Furthermore, despite contentions that the United States education system is based upon a schema of local and state control, advocates of a more nationalized approach point out that the father of public schools, Horace Mann, saw the “common schools” he created as “inspiring democratic advance over the states hodgepodge of privately funded and charity schools” (Miller 2010, p.1).
Advocates of federal control also point to how centralized European and Asian school systems that show consistently higher levels of performance in United States schools have national curricula and tests. “The United States spends more than nearly every other nation on schools, but out of 29 developed countries in a 2003 assessment, we ranked 24th in math and in problem-solving, 18th in science, and 15th in reading. Half of all black and Latino students in the U.S. dont graduate on time (or ever) from high school. As of 2005, about 70% of eighth-graders were not proficient in reading. By the end of eighth grade, what passes for a math curriculum in America is two years behind that of other countries” (Miller, 2010, p.1). Not only has the U.
S. fallen behind, but it has fallen behind in a fashion that negatively affects specific, historically discriminated-against population groups in districts that often lack adequate local funding yet cannot qualify for federal funding linked to performance on state exams.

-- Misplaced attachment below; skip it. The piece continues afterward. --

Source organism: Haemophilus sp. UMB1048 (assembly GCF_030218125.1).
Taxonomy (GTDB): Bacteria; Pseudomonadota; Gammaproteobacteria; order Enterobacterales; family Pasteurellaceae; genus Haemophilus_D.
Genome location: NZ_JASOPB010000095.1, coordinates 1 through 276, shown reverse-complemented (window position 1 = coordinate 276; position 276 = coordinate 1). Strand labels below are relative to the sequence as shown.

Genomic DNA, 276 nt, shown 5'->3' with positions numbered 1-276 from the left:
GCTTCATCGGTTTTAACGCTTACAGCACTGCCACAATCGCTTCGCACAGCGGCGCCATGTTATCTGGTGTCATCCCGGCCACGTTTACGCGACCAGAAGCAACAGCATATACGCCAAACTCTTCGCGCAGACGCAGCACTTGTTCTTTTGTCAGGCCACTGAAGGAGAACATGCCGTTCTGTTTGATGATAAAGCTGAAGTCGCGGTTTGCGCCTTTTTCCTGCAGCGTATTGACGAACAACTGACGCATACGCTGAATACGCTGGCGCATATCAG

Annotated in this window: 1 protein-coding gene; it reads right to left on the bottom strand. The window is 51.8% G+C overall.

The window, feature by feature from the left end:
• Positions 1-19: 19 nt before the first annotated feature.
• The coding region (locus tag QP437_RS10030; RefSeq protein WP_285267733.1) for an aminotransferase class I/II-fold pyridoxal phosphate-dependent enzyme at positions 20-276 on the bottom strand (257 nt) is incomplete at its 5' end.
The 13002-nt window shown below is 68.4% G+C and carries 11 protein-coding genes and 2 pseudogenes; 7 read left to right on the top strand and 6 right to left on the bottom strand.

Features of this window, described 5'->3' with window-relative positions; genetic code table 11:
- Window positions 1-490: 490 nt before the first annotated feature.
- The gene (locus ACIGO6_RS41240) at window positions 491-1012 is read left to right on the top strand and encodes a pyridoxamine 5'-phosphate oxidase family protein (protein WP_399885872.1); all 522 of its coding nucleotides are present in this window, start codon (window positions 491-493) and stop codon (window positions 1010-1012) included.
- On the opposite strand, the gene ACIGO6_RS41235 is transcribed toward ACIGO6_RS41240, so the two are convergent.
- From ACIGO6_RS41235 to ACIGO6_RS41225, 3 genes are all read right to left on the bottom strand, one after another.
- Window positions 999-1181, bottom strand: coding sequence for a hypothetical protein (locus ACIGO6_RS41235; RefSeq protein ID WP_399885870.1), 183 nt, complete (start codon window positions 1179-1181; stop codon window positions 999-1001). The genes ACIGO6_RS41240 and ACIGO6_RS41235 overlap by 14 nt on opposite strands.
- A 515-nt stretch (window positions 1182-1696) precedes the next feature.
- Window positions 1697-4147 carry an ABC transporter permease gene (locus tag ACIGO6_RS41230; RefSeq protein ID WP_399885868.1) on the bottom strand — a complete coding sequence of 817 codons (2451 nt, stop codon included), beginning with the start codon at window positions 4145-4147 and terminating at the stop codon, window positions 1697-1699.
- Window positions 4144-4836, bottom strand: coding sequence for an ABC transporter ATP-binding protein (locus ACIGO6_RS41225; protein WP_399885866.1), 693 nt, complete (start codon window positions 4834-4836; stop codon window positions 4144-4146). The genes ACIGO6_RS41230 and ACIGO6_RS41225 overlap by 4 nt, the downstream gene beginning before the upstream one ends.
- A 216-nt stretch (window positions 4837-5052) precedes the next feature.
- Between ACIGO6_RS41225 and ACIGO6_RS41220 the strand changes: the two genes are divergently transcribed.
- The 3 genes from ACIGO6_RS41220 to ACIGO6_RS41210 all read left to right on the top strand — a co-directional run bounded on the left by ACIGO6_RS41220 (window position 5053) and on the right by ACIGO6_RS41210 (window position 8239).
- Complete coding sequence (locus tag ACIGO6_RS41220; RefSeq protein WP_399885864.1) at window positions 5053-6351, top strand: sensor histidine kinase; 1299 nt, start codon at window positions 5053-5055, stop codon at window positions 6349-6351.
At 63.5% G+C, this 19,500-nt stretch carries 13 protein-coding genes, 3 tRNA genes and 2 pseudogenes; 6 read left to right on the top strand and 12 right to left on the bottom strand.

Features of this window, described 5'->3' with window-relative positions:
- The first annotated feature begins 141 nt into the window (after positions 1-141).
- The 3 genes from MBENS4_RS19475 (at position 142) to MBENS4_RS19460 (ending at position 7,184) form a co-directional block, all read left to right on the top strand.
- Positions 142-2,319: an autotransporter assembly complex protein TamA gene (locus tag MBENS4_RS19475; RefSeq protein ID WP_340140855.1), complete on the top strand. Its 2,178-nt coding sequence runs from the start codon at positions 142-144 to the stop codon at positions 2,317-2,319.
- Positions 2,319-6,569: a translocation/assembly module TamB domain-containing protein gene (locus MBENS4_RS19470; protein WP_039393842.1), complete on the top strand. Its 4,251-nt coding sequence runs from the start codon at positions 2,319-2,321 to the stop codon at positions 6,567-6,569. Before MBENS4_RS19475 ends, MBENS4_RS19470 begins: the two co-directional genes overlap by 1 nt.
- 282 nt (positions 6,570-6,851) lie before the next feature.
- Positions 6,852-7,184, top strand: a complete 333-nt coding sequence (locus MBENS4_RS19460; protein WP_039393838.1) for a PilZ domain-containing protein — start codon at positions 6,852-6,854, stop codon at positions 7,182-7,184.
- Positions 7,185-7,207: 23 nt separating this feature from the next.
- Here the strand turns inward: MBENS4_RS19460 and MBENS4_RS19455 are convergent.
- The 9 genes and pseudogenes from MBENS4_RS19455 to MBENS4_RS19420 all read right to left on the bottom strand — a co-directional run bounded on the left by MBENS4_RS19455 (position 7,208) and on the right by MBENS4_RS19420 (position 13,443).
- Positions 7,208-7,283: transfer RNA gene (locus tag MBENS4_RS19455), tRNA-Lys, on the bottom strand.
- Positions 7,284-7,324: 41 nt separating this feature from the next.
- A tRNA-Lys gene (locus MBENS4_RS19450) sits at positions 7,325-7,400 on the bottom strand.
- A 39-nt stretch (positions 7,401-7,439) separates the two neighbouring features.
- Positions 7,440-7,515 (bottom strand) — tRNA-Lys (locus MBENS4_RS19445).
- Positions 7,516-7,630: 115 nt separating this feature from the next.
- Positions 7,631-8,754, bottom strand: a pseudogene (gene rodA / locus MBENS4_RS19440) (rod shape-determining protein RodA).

Many states have impressive magnet and charter schools that are idiosyncratic in their approach to education, but overall some national standards seem necessary. Withholding federal funding to schools that fail to perform to a specific standard on national or even state exams might not be the solution to failing school districts, but neither is greater local or even state control. “Public officials are loath to take on powerful school-board associations and teachers unions; foundations and advocacy groups, who must work with the boards and unions, also pull their punches. For these reasons, as well as our natural preference for having things done nearby, support for local control still lingers, largely unexamined, among the public,” but this must change (Miller, 2010, p.1).
Miller, Matt. (2010, August 1). First, kill all the school boards. The Atlantic..